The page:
Vulgarian Book Pick | April 2018

in Editorial

ALL ANIMALS ARE EQUAL, but some animals are more equal than others.” What do you do with a line like that? Laugh? (It is pretty God damn clever.) Or do you cringe, filled with a resonant fear of… of what? Social Justice Warriors? Patriotic exceptionalism?


On the surface, Animal Farm (originally published as Animal Farm: A Fairy Story) is a charming fable of a few shithead pigs who assume tyrannical control of newly liberated farm animals. But if you scratch that surface, what you’ll find instead is …well, more or less the same thing — just in human form.

From the Wikipedia entry on Animal Farm:

Animal Farm is an allegorical novella by George Orwell, first published in England on 17 August 1945. According to Orwell, the book reflects events leading up to the Russian Revolution of 1917 and then on into the Stalinist era of the Soviet Union… In a letter to Yvonne Davet, Orwell described Animal Farm as a satirical tale against Stalin (“un conte satirique contre Staline“), and in his essay “Why I Write” (1946), wrote that Animal Farm was the first book in which he tried, with full consciousness of what he was doing, “to fuse political purpose and artistic purpose into one whole”.

For Orwell, the “All Animals are Equal” line represented the propagandic use of ambiguous, compassionate language to obscure a lethally greedy authoritarianism — a phenomenon dubbed by his later classic novel 1984 as “Doublespeak”. Yet, given that Orwell himself sought to unite his politics with his art, we have to ask:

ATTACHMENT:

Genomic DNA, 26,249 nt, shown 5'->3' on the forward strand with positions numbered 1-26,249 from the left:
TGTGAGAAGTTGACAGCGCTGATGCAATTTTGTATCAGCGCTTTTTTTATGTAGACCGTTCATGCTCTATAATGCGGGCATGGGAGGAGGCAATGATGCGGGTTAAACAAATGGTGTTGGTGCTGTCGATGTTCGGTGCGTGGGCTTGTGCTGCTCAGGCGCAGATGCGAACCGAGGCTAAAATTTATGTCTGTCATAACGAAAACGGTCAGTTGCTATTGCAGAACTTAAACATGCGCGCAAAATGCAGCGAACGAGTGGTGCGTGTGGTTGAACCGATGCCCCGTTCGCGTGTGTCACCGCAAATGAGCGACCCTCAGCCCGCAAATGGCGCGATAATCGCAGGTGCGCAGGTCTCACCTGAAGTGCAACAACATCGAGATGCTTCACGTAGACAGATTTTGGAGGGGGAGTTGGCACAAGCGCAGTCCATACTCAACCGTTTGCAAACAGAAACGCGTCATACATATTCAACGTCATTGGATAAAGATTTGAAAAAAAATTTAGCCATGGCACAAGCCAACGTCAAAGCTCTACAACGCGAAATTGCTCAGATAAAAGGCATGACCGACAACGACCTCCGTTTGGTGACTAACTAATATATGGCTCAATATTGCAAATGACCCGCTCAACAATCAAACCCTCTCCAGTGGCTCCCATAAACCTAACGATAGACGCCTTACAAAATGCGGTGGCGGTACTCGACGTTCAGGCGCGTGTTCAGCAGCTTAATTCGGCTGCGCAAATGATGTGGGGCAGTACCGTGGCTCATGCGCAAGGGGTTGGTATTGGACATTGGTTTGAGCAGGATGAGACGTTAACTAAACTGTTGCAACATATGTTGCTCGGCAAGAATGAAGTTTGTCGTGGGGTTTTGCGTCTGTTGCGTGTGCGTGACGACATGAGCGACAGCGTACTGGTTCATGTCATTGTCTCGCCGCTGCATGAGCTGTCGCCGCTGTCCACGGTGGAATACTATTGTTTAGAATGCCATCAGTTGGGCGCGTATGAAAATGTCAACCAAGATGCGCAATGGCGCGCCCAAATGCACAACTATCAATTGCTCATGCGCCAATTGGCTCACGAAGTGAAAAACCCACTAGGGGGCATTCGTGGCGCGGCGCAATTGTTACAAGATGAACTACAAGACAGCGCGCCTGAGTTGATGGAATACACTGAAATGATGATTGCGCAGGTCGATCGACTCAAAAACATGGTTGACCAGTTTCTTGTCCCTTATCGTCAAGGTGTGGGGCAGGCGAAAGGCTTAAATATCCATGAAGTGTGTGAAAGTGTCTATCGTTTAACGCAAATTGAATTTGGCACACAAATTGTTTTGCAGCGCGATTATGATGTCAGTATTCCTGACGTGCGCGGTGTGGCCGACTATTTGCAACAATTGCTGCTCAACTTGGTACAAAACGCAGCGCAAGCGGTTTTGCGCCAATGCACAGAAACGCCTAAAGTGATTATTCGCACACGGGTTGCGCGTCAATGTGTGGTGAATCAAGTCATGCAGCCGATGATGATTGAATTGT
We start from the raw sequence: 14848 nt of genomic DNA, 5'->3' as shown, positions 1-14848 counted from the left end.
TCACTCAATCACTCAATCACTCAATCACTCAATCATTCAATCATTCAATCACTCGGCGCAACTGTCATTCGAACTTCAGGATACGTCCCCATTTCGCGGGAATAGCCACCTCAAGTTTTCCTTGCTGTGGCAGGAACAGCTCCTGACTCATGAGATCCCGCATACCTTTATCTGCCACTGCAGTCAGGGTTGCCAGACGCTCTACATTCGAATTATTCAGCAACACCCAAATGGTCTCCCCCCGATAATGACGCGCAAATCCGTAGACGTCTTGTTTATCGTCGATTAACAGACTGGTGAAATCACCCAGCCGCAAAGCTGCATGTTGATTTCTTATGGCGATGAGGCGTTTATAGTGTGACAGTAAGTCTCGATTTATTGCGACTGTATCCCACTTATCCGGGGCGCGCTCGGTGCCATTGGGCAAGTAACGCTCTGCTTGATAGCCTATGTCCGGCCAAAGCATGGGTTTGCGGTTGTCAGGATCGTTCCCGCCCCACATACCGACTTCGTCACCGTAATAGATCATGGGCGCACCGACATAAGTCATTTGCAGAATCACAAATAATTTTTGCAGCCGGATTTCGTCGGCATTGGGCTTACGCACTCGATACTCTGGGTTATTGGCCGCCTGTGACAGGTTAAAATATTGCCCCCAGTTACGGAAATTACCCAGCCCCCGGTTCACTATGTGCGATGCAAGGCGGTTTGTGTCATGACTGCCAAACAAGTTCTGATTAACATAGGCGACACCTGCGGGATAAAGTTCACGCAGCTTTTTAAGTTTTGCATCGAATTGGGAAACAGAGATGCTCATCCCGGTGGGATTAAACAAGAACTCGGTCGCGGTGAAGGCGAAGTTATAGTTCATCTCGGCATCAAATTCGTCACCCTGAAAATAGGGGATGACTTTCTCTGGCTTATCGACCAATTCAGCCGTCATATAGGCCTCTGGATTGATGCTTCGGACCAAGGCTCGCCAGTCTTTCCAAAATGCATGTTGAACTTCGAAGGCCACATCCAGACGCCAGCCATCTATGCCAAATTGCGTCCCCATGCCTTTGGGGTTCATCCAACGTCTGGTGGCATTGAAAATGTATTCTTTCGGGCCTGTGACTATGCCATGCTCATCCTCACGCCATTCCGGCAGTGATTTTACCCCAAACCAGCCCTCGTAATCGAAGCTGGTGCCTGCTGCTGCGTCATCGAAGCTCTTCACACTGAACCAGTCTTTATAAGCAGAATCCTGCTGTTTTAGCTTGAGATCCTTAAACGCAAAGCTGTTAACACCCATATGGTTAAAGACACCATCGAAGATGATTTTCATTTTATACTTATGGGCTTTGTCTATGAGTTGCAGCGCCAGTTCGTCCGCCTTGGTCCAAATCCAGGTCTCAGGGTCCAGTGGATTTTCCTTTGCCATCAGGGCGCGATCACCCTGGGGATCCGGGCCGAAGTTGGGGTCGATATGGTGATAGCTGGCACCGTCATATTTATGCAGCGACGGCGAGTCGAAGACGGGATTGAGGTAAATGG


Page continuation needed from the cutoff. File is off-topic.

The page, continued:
Is Animal Farm itself a form of propaganda?

Questions on Art, Politics, and Propaganda

Stalin or no — it’s Orwell’s attempt at fusing politics and art that’s perhaps the most interesting, and universally appealing, aspect of Animal Farm. With that buzzword “propaganda” hanging over our heads, a serious question surfaces: Is this fusion even possible?

This question can be divided into two sub-questions:

  1. Can the political be artistic?
  2. Can the artistic be political?

And now to grab that buzzword from above our heads and hold it in our hands: Is there a distinction between good propaganda and bad propaganda, or is all propaganda bad? Is the goodness or badness of propaganda measured by its artistic or political merits?

Does Animal Farm‘s artistic value validate Orwell’s underlying political ethics? — which touches on perhaps the most dangerous question(s) here: Does art reveal proper politics; and if so, is bad art unethical?

Of course, we have no answers for you here. This is all just a bit of food for thought while reading the April 2018 Vulgarian Book of the Month.


Animal Farm
via Animal Farm (1954)

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